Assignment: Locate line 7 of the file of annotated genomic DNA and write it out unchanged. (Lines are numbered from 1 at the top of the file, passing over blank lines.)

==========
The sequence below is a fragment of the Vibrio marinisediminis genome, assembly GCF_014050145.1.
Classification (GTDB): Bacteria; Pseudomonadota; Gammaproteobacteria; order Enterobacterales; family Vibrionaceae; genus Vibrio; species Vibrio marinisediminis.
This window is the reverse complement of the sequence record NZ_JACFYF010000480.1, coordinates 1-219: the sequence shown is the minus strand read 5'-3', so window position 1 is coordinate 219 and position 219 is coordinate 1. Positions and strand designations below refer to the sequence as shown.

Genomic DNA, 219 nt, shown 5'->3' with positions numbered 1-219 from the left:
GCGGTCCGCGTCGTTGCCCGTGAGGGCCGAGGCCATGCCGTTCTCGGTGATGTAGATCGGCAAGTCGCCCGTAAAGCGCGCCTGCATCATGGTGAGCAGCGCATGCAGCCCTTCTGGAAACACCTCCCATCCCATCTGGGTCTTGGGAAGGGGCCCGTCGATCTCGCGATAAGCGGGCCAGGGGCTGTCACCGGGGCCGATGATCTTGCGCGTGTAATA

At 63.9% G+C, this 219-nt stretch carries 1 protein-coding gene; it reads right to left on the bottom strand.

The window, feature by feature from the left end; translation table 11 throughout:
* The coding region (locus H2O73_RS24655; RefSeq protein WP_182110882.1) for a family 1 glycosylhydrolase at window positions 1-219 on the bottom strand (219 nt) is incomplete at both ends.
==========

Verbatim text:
The window, feature by feature from the left end; translation table 11 throughout: